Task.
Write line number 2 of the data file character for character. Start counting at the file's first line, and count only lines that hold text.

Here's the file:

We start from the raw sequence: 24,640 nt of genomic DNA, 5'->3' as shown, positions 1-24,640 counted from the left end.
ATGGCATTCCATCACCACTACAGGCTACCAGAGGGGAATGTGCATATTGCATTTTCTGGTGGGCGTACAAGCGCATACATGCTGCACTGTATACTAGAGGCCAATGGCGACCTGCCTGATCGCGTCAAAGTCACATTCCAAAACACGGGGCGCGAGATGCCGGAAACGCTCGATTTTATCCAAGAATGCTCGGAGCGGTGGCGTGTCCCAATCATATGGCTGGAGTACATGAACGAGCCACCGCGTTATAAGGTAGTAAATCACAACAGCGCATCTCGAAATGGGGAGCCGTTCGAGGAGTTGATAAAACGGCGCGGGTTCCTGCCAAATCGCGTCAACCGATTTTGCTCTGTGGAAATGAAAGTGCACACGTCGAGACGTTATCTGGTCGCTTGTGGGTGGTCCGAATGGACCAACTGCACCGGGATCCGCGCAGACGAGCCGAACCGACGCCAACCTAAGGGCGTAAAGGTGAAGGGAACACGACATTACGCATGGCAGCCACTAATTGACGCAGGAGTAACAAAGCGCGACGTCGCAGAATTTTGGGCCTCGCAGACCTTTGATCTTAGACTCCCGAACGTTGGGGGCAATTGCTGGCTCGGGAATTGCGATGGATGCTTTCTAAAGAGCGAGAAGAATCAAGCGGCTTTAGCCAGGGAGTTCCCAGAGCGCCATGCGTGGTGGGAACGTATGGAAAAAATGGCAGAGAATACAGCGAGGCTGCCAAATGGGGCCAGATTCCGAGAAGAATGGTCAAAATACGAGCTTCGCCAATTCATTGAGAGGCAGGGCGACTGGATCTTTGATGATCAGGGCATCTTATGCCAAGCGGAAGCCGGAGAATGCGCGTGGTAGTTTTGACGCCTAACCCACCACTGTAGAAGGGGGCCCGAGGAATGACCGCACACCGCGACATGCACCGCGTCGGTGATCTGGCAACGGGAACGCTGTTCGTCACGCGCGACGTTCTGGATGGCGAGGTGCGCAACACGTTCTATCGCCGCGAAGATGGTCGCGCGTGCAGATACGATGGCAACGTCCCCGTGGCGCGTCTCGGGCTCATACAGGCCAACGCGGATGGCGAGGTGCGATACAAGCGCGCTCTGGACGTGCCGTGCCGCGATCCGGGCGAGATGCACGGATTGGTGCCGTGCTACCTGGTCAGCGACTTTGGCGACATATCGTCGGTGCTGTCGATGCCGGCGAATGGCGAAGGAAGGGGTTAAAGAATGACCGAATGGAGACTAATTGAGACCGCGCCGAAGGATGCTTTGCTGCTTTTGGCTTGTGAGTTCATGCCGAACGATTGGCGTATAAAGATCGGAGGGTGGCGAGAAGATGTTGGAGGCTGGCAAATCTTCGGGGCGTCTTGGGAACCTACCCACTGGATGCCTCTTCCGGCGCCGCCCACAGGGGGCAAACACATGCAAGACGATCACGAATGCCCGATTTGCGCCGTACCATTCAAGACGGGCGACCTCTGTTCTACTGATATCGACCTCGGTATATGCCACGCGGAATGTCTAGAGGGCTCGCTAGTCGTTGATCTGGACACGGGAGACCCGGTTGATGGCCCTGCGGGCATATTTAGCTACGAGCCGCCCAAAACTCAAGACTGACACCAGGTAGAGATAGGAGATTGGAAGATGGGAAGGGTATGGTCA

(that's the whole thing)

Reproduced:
ATGGCATTCCATCACCACTACAGGCTACCAGAGGGGAATGTGCATATTGCATTTTCTGGTGGGCGTACAAGCGCATACATGCTGCACTGTATACTAGAGGCCAATGGCGACCTGCCTGATCGCGTCAAAGTCACATTCCAAAACACGGGGCGCGAGATGCCGGAAACGCTCGATTTTATCCAAGAATGCTCGGAGCGGTGGCGTGTCCCAATCATATGGCTGGAGTACATGAACGAGCCACCGCGTTATAAGGTAGTAAATCACAACAGCGCATCTCGAAATGGGGAGCCGTTCGAGGAGTTGATAAAACGGCGCGGGTTCCTGCCAAATCGCGTCAACCGATTTTGCTCTGTGGAAATGAAAGTGCACACGTCGAGACGTTATCTGGTCGCTTGTGGGTGGTCCGAATGGACCAACTGCACCGGGATCCGCGCAGACGAGCCGAACCGACGCCAACCTAAGGGCGTAAAGGTGAAGGGAACACGACATTACGCATGGCAGCCACTAATTGACGCAGGAGTAACAAAGCGCGACGTCGCAGAATTTTGGGCCTCGCAGACCTTTGATCTTAGACTCCCGAACGTTGGGGGCAATTGCTGGCTCGGGAATTGCGATGGATGCTTTCTAAAGAGCGAGAAGAATCAAGCGGCTTTAGCCAGGGAGTTCCCAGAGCGCCATGCGTGGTGGGAACGTATGGAAAAAATGGCAGAGAATACAGCGAGGCTGCCAAATGGGGCCAGATTCCGAGAAGAATGGTCAAAATACGAGCTTCGCCAATTCATTGAGAGGCAGGGCGACTGGATCTTTGATGATCAGGGCATCTTATGCCAAGCGGAAGCCGGAGAATGCGCGTGGTAGTTTTGACGCCTAACCCACCACTGTAGAAGGGGGCCCGAGGAATGACCGCACACCGCGACATGCACCGCGTCGGTGATCTGGCAACGGGAACGCTGTTCGTCACGCGCGACGTTCTGGATGGCGAGGTGCGCAACACGTTCTATCGCCGCGAAGATGGTCGCGCGTGCAGATACGATGGCAACGTCCCCGTGGCGCGTCTCGGGCTCATACAGGCCAACGCGGATGGCGAGGTGCGATACAAGCGCGCTCTGGACGTGCCGTGCCGCGATCCGGGCGAGATGCACGGATTGGTGCCGTGCTACCTGGTCAGCGACTTTGGCGACATATCGTCGGTGCTGTCGATGCCGGCGAATGGCGAAGGAAGGGGTTAAAGAATGACCGAATGGAGACTAATTGAGACCGCGCCGAAGGATGCTTTGCTGCTTTTGGCTTGTGAGTTCATGCCGAACGATTGGCGTATAAAGATCGGAGGGTGGCGAGAAGATGTTGGAGGCTGGCAAATCTTCGGGGCGTCTTGGGAACCTACCCACTGGATGCCTCTTCCGGCGCCGCCCACAGGGGGCAAACACATGCAAGACGATCACGAATGCCCGATTTGCGCCGTACCATTCAAGACGGGCGACCTCTGTTCTACTGATATCGACCTCGGTATATGCCACGCGGAATGTCTAGAGGGCTCGCTAGTCGTTGATCTGGACACGGGAGACCCGGTTGATGGCCCTGCGGGCATATTTAGCTACGAGCCGCCCAAAACTCAAGACTGACACCAGGTAGAGATAGGAGATTGGAAGATGGGAAGGGTATGGTCA